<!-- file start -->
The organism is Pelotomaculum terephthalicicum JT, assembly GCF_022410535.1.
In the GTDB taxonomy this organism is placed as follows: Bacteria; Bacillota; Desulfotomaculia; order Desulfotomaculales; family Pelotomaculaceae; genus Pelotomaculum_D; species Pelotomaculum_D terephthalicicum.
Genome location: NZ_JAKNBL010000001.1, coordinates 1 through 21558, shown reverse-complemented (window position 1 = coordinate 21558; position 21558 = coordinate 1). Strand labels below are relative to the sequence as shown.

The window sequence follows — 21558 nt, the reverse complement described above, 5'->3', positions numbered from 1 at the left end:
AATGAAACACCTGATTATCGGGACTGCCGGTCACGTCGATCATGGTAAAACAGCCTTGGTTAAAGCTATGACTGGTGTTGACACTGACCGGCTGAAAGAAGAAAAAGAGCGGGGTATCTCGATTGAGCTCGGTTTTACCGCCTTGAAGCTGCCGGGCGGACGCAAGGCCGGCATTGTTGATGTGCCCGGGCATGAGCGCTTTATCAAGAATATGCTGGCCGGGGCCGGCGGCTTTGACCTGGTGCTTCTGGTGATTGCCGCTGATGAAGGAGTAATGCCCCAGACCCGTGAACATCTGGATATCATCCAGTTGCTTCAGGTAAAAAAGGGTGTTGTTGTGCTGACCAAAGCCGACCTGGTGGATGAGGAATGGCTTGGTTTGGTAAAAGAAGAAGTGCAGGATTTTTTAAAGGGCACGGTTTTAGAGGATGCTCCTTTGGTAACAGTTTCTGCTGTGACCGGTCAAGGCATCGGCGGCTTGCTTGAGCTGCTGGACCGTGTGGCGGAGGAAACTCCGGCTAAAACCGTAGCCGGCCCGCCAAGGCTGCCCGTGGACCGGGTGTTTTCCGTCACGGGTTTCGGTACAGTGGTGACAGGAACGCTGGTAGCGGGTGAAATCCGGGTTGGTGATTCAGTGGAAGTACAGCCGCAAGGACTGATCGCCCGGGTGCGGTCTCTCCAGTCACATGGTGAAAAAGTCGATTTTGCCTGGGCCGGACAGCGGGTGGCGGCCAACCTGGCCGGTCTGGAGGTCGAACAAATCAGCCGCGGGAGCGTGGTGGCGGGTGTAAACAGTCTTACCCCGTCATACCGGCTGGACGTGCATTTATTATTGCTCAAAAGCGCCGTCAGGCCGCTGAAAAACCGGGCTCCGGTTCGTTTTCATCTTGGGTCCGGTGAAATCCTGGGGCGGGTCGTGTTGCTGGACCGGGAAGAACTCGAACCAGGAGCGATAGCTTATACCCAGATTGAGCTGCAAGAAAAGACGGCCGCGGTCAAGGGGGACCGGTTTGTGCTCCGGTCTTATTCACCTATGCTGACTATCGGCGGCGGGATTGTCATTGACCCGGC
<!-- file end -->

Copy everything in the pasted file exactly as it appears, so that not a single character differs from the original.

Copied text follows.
The organism is Pelotomaculum terephthalicicum JT, assembly GCF_022410535.1.
In the GTDB taxonomy this organism is placed as follows: Bacteria; Bacillota; Desulfotomaculia; order Desulfotomaculales; family Pelotomaculaceae; genus Pelotomaculum_D; species Pelotomaculum_D terephthalicicum.
Genome location: NZ_JAKNBL010000001.1, coordinates 1 through 21558, shown reverse-complemented (window position 1 = coordinate 21558; position 21558 = coordinate 1). Strand labels below are relative to the sequence as shown.

The window sequence follows — 21558 nt, the reverse complement described above, 5'->3', positions numbered from 1 at the left end:
AATGAAACACCTGATTATCGGGACTGCCGGTCACGTCGATCATGGTAAAACAGCCTTGGTTAAAGCTATGACTGGTGTTGACACTGACCGGCTGAAAGAAGAAAAAGAGCGGGGTATCTCGATTGAGCTCGGTTTTACCGCCTTGAAGCTGCCGGGCGGACGCAAGGCCGGCATTGTTGATGTGCCCGGGCATGAGCGCTTTATCAAGAATATGCTGGCCGGGGCCGGCGGCTTTGACCTGGTGCTTCTGGTGATTGCCGCTGATGAAGGAGTAATGCCCCAGACCCGTGAACATCTGGATATCATCCAGTTGCTTCAGGTAAAAAAGGGTGTTGTTGTGCTGACCAAAGCCGACCTGGTGGATGAGGAATGGCTTGGTTTGGTAAAAGAAGAAGTGCAGGATTTTTTAAAGGGCACGGTTTTAGAGGATGCTCCTTTGGTAACAGTTTCTGCTGTGACCGGTCAAGGCATCGGCGGCTTGCTTGAGCTGCTGGACCGTGTGGCGGAGGAAACTCCGGCTAAAACCGTAGCCGGCCCGCCAAGGCTGCCCGTGGACCGGGTGTTTTCCGTCACGGGTTTCGGTACAGTGGTGACAGGAACGCTGGTAGCGGGTGAAATCCGGGTTGGTGATTCAGTGGAAGTACAGCCGCAAGGACTGATCGCCCGGGTGCGGTCTCTCCAGTCACATGGTGAAAAAGTCGATTTTGCCTGGGCCGGACAGCGGGTGGCGGCCAACCTGGCCGGTCTGGAGGTCGAACAAATCAGCCGCGGGAGCGTGGTGGCGGGTGTAAACAGTCTTACCCCGTCATACCGGCTGGACGTGCATTTATTATTGCTCAAAAGCGCCGTCAGGCCGCTGAAAAACCGGGCTCCGGTTCGTTTTCATCTTGGGTCCGGTGAAATCCTGGGGCGGGTCGTGTTGCTGGACCGGGAAGAACTCGAACCAGGAGCGATAGCTTATACCCAGATTGAGCTGCAAGAAAAGACGGCCGCGGTCAAGGGGGACCGGTTTGTGCTCCGGTCTTATTCACCTATGCTGACTATCGGCGGCGGGATTGTCATTGACCCGGC